5)  MEALS – The best thing friends and family can provide are meals with food a cancer patient can eat.  This varies from person to person.  This website offers a free calendar where friends and family can sign up to bring meals to the cancer patient, and then sends email reminders to the patient and the food preparer!   www.mylifeline.org

6)  PERSONAL CARE – Many organizations offer things such as massages, reflexology, relaxation, emotional health, and other classes for cancer patients and their families.  The hospital where I received radiation treatment, provided me with a weekly massage at no charge.  It was a great comfort to me.

7) FAMILY TIME – One amazing organization, Little Pink Houses of Hope, provide vacations to breast cancer patients and their families.  For more information, go to:   https://www.littlepink.org

8) AMERICAN CANCER SOCIETY –  http://www.cancer.org  The American Cancer Society will put you in touch with help.  They also offer a free program for female cancer patients…Look Good, Feel Better.   http://www.lookgoodfeelbetter.org    I attended and it helped so much!  They provided makeup and skills to help you cope during treatment, like how to draw in eyebrows.  I HIGHLY recommend attendance at this free class.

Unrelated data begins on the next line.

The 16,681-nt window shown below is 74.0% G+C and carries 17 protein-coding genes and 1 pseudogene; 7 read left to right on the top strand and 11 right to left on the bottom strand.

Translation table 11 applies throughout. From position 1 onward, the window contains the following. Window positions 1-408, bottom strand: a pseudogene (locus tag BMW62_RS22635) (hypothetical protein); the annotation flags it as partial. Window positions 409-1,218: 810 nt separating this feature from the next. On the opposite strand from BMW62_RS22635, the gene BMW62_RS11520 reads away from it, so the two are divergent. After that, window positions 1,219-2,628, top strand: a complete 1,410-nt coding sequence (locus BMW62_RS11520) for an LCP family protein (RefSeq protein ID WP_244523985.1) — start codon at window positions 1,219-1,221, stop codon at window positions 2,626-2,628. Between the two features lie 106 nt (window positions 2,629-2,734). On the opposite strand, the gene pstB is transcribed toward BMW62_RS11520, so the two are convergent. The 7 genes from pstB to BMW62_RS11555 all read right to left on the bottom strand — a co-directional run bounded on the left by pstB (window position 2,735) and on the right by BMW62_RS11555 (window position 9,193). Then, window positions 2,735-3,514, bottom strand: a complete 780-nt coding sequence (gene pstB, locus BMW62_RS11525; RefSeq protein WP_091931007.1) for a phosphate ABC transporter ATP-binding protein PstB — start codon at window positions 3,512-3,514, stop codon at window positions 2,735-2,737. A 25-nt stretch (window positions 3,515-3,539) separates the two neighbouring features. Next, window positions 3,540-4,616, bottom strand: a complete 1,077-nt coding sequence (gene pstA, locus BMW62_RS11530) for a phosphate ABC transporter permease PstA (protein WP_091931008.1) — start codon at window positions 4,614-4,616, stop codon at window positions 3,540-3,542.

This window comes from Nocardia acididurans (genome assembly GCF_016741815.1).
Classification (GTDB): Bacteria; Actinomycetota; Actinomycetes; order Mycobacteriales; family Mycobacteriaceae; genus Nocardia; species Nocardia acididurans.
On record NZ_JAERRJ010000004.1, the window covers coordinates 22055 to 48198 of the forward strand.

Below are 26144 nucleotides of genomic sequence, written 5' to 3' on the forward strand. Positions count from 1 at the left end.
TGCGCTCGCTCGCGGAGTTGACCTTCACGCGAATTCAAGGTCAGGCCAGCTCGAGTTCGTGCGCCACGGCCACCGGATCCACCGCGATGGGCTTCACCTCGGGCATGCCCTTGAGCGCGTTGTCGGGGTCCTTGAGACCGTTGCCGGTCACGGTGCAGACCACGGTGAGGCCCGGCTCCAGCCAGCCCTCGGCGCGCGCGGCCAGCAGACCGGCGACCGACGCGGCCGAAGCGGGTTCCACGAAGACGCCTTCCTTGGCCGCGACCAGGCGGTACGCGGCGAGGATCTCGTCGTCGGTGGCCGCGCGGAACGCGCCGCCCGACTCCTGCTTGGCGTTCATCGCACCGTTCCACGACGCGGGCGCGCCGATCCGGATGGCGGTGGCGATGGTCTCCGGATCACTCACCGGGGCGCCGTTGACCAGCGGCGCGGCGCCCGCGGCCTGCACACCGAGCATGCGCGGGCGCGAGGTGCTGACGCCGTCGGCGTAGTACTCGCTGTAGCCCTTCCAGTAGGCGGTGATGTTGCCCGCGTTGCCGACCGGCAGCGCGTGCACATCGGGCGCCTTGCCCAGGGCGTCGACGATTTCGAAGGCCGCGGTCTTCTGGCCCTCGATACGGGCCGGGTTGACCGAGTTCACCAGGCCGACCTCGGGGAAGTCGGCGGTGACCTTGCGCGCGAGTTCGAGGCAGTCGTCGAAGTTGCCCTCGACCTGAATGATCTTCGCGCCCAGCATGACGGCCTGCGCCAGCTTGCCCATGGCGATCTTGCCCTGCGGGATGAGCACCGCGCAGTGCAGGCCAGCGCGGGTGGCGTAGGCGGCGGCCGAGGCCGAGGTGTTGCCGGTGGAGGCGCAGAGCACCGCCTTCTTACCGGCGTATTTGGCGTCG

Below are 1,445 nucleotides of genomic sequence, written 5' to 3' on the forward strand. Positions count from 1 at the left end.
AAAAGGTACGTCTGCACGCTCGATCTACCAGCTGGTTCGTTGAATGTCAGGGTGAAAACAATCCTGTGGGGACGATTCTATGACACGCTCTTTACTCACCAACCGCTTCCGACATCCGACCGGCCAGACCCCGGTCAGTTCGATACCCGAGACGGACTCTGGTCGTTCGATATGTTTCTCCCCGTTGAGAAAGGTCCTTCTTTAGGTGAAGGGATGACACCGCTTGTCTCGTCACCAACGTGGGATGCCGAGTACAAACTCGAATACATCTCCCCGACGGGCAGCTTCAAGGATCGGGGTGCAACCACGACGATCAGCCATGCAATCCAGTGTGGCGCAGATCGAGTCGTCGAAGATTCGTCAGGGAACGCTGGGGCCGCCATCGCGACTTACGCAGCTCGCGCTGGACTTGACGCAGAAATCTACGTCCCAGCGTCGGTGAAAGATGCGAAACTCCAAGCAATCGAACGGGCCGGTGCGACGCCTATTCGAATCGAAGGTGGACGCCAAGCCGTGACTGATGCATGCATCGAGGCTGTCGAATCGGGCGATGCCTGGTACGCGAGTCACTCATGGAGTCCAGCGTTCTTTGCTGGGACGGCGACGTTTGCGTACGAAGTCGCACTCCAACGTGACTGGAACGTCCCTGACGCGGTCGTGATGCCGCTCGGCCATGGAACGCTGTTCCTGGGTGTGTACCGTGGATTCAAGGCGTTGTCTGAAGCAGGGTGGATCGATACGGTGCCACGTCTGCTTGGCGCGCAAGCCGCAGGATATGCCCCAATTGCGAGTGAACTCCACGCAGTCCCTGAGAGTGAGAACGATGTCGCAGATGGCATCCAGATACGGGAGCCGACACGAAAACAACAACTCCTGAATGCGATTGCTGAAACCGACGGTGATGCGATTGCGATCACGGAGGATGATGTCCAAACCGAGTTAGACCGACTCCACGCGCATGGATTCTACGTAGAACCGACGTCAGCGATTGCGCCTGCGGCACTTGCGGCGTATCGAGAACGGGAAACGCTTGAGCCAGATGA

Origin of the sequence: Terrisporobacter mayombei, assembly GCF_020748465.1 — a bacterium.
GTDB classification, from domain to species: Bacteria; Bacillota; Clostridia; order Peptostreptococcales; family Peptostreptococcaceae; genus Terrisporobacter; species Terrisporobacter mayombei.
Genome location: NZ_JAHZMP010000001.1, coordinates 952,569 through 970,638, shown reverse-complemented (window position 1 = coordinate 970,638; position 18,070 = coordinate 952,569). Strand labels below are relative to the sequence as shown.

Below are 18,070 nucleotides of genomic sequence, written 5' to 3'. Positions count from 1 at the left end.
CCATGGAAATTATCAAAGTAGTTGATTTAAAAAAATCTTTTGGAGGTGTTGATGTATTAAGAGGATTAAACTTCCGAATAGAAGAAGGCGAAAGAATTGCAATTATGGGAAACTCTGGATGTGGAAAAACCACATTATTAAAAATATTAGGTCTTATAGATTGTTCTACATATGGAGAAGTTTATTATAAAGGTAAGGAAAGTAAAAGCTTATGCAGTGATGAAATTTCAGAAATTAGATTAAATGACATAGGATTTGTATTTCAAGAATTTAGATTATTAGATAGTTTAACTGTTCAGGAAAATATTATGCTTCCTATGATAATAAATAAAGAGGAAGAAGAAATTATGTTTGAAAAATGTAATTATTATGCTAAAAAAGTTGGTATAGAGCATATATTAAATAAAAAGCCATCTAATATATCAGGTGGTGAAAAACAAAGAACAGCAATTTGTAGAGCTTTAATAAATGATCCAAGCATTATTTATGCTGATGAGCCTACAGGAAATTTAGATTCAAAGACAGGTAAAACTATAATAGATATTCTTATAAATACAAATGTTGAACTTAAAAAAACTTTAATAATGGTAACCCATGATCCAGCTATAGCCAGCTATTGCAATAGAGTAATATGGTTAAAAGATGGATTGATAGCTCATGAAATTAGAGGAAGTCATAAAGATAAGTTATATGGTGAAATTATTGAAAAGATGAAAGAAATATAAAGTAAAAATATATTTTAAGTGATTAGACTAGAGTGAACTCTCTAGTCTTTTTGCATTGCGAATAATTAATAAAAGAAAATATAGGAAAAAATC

You will make it through and things will get better.  But in the meantime, ask for help and accept help to relieve some of the financial burdens of cancer.


I offer chemo hats for every budget and keep my profit margin low to help others – please check them out at http://www.hellocourage.com     CH-h4flappergrayred1

UPDATE: Stage 4 Miracle Breast Cancer Patient

Denise McCroskey:

An update on Catherine Jackson, Stage 4 Miracle Breast Cancer Patient

Originally posted on denise4health and Hello COURAGE: